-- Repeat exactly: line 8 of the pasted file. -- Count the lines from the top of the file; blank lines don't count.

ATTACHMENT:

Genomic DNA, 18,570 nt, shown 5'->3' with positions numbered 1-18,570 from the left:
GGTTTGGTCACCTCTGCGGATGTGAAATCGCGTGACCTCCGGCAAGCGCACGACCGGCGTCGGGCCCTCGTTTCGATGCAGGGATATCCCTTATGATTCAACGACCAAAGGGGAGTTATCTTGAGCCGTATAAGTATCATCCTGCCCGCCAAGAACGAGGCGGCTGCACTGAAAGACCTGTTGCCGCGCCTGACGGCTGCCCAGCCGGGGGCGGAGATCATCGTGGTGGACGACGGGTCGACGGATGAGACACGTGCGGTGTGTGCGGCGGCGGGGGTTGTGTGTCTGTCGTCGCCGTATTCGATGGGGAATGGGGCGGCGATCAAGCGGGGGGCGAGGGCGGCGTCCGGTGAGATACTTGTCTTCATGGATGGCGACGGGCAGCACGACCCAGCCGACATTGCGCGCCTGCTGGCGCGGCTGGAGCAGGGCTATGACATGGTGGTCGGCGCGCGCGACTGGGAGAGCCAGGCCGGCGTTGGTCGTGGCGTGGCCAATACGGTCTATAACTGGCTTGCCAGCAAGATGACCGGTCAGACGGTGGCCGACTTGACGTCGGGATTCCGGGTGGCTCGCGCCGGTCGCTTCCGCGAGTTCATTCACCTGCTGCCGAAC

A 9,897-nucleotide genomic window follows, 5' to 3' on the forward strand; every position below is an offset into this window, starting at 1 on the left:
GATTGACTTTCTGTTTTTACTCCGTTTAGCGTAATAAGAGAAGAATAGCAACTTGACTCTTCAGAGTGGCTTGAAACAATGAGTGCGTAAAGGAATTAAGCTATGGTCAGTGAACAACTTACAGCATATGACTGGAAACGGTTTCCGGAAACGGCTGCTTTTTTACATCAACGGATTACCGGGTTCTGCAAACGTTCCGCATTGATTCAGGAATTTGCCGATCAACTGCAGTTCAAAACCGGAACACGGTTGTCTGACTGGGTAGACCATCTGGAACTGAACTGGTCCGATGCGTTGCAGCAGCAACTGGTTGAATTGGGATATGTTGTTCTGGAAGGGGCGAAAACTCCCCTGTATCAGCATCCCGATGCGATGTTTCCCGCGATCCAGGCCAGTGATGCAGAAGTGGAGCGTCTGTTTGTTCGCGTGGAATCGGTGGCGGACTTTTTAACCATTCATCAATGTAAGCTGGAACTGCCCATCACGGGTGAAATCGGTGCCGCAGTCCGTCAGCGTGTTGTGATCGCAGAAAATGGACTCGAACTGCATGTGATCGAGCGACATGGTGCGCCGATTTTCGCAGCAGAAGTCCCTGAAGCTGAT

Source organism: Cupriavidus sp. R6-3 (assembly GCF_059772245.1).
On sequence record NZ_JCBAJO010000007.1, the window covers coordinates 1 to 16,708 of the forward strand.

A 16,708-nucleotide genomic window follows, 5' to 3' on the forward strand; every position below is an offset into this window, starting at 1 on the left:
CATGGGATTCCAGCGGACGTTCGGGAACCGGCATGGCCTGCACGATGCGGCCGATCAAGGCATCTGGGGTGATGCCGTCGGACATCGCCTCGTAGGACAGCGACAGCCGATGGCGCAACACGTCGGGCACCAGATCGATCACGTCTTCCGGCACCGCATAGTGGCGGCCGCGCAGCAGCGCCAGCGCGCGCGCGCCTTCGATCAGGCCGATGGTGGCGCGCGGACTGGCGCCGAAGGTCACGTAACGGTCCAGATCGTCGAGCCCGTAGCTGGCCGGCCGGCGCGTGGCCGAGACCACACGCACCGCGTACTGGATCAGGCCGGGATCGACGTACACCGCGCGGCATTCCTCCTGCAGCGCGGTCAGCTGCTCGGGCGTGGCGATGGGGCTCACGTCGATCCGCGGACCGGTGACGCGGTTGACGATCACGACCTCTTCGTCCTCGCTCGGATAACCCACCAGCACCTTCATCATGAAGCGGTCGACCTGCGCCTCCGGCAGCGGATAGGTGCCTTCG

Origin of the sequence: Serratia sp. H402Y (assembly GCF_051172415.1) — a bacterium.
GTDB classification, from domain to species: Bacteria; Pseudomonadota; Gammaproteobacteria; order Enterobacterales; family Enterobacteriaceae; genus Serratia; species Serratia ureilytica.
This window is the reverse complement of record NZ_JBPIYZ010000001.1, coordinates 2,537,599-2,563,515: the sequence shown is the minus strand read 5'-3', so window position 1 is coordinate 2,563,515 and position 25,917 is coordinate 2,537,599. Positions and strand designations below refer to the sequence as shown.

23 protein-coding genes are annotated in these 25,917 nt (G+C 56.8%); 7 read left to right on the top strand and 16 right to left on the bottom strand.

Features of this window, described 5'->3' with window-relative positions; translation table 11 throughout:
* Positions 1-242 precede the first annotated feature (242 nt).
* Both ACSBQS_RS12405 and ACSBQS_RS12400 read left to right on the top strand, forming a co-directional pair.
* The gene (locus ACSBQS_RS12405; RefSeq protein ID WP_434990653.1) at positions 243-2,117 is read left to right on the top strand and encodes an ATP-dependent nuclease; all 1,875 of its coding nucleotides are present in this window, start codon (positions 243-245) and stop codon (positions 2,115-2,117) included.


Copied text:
CATGGGATTCCAGCGGACGTTCGGGAACCGGCATGGCCTGCACGATGCGGCCGATCAAGGCATCTGGGGTGATGCCGTCGGACATCGCCTCGTAGGACAGCGACAGCCGATGGCGCAACACGTCGGGCACCAGATCGATCACGTCTTCCGGCACCGCATAGTGGCGGCCGCGCAGCAGCGCCAGCGCGCGCGCGCCTTCGATCAGGCCGATGGTGGCGCGCGGACTGGCGCCGAAGGTCACGTAACGGTCCAGATCGTCGAGCCCGTAGCTGGCCGGCCGGCGCGTGGCCGAGACCACACGCACCGCGTACTGGATCAGGCCGGGATCGACGTACACCGCGCGGCATTCCTCCTGCAGCGCGGTCAGCTGCTCGGGCGTGGCGATGGGGCTCACGTCGATCCGCGGACCGGTGACGCGGTTGACGATCACGACCTCTTCGTCCTCGCTCGGATAACCCACCAGCACCTTCATCATGAAGCGGTCGACCTGCGCCTCCGGCAGCGGATAGGTGCCTTCG